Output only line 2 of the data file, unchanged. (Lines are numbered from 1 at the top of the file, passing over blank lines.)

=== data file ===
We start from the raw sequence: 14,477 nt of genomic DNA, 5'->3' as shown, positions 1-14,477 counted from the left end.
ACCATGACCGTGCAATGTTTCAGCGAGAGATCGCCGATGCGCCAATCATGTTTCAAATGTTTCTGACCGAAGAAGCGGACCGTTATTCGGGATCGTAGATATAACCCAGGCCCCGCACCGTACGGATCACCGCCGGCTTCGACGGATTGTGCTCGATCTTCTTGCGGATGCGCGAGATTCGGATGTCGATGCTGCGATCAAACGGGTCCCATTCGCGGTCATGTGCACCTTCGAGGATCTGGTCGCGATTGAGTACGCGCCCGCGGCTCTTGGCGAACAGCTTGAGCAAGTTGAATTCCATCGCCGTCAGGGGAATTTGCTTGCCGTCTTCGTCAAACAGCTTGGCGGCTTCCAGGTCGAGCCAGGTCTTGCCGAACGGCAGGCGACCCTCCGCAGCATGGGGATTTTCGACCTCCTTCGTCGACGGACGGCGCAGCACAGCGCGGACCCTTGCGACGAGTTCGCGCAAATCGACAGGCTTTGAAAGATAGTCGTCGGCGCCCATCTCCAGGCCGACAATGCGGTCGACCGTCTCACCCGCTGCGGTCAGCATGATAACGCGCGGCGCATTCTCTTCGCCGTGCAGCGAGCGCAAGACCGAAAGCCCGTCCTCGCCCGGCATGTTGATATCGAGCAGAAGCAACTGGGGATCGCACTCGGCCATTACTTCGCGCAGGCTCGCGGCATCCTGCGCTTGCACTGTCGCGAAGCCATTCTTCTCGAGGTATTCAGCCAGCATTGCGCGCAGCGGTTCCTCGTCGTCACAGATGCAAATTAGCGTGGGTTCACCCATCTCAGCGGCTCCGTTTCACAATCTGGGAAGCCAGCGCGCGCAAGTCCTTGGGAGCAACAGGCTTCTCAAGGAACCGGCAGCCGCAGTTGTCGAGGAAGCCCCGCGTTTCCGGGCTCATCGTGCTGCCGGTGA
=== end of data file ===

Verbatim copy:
ACCATGACCGTGCAATGTTTCAGCGAGAGATCGCCGATGCGCCAATCATGTTTCAAATGTTTCTGACCGAAGAAGCGGACCGTTATTCGGGATCGTAGATATAACCCAGGCCCCGCACCGTACGGATCACCGCCGGCTTCGACGGATTGTGCTCGATCTTCTTGCGGATGCGCGAGATTCGGATGTCGATGCTGCGATCAAACGGGTCCCATTCGCGGTCATGTGCACCTTCGAGGATCTGGTCGCGATTGAGTACGCGCCCGCGGCTCTTGGCGAACAGCTTGAGCAAGTTGAATTCCATCGCCGTCAGGGGAATTTGCTTGCCGTCTTCGTCAAACAGCTTGGCGGCTTCCAGGTCGAGCCAGGTCTTGCCGAACGGCAGGCGACCCTCCGCAGCATGGGGATTTTCGACCTCCTTCGTCGACGGACGGCGCAGCACAGCGCGGACCCTTGCGACGAGTTCGCGCAAATCGACAGGCTTTGAAAGATAGTCGTCGGCGCCCATCTCCAGGCCGACAATGCGGTCGACCGTCTCACCCGCTGCGGTCAGCATGATAACGCGCGGCGCATTCTCTTCGCCGTGCAGCGAGCGCAAGACCGAAAGCCCGTCCTCGCCCGGCATGTTGATATCGAGCAGAAGCAACTGGGGATCGCACTCGGCCATTACTTCGCGCAGGCTCGCGGCATCCTGCGCTTGCACTGTCGCGAAGCCATTCTTCTCGAGGTATTCAGCCAGCATTGCGCGCAGCGGTTCCTCGTCGTCACAGATGCAAATTAGCGTGGGTTCACCCATCTCAGCGGCTCCGTTTCACAATCTGGGAAGCCAGCGCGCGCAAGTCCTTGGGAGCAACAGGCTTCTCAAGGAACCGGCAGCCGCAGTTGTCGAGGAAGCCCCGCGTTTCCGGGCTCATCGTGCTGCCGGTGA